AVMA Wants No Changes With Ketamine

International pressure could make the anesthetic drug less accessible “or even inaccessible,” AVMA says.

Ketamine is a fast-acting drug used for sedation, anesthesia and pain management.

Calling ketamine “critical for veterinary medicine,” the American Veterinary Medical Association today urged the U.S. Food and Drug Administration to help fight an international proposal that could impose stricter controls on the anesthetic and pain management drug.

A letter signed by Ron DeHaven, AVMA’s CEO and executive vice president, stated that moving ketamine hydrochloride injection from Schedule III to Schedule I status in the United States “would result in this essential drug being less accessible—or even inaccessible—to the veterinary profession.”

A World Health Organization committee in mid-November is scheduled to consider a Chinese proposal to place ketamine under strict international control along with nine other drugs used in human or veterinary medicine.

Combating abuse and diversion of the drugs is at the root of the discussion. Dr. DeHaven, DVM, MBA, wrote that “strict regulations and safeguards are in place to help prevent” the illegal use of ketamine.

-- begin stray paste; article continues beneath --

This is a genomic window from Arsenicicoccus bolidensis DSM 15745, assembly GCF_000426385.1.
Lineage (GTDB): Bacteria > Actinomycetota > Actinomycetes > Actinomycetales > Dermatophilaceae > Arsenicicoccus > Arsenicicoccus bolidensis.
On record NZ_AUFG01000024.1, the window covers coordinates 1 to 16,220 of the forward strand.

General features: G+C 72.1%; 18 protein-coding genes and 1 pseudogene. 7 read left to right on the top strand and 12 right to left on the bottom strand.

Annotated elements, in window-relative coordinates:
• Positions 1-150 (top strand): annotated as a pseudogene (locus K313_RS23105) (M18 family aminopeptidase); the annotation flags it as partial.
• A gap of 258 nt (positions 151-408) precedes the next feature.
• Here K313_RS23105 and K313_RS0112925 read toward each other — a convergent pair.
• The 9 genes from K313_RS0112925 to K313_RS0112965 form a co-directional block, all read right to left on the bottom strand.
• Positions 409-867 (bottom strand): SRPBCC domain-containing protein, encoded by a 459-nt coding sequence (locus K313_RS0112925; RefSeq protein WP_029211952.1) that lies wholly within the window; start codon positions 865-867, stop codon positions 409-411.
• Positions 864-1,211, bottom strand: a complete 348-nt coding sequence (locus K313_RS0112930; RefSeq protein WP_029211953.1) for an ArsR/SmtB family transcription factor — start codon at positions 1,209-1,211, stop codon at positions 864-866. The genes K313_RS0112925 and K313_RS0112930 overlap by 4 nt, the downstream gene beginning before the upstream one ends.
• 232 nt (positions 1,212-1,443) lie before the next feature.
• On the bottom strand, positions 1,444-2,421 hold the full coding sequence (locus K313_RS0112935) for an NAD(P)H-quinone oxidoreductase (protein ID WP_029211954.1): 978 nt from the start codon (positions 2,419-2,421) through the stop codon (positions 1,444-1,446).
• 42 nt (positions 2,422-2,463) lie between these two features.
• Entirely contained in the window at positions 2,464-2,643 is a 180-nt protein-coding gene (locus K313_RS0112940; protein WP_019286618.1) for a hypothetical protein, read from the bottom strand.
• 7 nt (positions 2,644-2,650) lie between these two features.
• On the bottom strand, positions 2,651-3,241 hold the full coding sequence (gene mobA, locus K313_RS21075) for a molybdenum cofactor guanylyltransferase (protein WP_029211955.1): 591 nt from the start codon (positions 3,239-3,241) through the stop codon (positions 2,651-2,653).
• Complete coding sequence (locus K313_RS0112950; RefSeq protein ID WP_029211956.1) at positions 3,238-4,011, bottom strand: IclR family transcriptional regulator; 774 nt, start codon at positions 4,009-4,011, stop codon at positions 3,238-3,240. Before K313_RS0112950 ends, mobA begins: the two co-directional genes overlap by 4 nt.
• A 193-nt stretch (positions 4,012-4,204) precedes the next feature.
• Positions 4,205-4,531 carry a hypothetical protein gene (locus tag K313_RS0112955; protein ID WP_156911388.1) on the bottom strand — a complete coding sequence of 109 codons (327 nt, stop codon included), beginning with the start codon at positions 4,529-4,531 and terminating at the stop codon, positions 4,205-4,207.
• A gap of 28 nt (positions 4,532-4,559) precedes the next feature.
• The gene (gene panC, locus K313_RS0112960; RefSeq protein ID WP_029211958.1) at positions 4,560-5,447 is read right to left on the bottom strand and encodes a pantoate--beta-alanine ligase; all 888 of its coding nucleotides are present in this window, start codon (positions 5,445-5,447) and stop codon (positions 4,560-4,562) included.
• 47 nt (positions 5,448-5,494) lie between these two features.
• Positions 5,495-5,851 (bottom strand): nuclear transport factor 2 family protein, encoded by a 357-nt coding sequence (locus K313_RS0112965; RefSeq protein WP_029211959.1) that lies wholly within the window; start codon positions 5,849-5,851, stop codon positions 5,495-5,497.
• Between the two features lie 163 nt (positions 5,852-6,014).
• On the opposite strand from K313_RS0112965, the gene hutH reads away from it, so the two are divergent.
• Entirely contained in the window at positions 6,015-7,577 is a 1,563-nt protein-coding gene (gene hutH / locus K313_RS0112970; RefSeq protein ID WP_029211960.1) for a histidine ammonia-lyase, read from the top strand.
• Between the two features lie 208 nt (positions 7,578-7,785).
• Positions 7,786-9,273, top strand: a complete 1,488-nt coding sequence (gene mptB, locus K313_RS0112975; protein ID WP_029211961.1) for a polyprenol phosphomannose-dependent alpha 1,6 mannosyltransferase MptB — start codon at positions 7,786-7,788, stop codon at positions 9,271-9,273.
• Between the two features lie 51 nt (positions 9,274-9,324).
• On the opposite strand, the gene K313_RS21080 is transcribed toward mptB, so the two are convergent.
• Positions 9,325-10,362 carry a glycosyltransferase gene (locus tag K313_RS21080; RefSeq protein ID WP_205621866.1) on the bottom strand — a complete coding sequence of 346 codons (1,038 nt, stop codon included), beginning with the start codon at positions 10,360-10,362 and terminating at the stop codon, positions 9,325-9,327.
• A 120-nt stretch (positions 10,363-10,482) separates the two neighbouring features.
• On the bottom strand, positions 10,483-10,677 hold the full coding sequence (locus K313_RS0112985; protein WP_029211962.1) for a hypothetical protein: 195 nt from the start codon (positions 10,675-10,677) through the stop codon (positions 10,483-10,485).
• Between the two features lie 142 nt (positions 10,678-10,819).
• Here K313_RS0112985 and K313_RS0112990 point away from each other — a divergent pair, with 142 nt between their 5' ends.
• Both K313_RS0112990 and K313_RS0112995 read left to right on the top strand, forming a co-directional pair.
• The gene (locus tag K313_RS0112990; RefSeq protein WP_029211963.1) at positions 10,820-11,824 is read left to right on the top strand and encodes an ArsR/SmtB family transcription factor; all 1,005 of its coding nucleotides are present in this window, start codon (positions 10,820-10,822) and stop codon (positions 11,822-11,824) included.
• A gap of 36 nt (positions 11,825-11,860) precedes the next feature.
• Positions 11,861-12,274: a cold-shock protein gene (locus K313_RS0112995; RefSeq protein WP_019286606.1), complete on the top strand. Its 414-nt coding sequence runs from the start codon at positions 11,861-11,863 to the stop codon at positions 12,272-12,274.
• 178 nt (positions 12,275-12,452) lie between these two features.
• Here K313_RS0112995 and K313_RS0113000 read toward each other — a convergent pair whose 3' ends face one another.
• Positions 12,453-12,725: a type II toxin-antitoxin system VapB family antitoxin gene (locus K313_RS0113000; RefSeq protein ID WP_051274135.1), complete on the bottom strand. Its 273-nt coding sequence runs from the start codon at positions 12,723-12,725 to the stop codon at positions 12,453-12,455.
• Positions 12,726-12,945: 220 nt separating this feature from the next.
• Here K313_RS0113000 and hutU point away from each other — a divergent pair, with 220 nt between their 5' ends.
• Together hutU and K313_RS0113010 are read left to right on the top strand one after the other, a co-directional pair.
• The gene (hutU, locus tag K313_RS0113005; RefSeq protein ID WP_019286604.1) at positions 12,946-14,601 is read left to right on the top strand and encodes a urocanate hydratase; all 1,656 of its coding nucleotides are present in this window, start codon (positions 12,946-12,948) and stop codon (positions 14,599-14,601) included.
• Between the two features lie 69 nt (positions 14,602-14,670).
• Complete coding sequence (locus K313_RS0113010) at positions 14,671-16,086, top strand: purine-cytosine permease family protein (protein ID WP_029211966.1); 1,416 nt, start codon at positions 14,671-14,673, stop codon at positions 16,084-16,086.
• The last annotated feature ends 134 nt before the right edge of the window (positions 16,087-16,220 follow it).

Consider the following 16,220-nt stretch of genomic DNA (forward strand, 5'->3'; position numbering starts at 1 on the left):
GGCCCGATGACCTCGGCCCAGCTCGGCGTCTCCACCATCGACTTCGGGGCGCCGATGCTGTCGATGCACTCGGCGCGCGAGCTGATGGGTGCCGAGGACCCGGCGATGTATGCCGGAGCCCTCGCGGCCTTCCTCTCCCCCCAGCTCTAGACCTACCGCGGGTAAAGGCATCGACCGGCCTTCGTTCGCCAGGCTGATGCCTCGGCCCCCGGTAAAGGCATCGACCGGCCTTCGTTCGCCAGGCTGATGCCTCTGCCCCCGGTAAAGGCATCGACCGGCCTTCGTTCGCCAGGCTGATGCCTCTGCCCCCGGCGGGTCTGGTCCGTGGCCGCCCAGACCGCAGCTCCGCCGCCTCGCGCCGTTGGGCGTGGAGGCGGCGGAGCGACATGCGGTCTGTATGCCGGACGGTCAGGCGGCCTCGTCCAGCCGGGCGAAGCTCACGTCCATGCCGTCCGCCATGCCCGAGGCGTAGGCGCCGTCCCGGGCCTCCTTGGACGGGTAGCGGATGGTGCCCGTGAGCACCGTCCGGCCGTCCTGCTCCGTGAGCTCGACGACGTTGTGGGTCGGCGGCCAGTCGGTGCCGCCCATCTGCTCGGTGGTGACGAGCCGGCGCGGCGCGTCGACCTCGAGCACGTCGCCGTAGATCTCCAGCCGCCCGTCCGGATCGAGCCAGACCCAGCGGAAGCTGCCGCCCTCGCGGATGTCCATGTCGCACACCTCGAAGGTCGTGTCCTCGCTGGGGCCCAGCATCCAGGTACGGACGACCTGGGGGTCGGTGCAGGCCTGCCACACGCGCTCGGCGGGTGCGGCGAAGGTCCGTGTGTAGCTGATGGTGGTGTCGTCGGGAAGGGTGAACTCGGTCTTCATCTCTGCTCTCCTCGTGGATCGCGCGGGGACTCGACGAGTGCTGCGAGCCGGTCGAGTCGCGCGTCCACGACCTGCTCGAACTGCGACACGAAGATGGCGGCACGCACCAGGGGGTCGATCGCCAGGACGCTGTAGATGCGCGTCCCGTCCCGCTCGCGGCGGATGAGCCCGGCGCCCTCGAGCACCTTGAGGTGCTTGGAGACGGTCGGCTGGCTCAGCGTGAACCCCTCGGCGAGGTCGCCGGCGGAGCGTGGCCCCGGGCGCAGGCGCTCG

More than 130 AVMA members responded to a call to submit comments to FDA. The comments included first-person accounts of how ketamine is used on pets, large animals and wildlife.

“We reiterate that ketamine is a key component of veterinary medical anesthetic and pain management protocols worldwide, and any regulatory action that limits its availability to the veterinary profession would gravely impact animal health and welfare,” DeHaven stated.

The World Health Organization’s 2013 “Model List of Essential Medicines” identifies ketamine as a vital injectable anesthetic.

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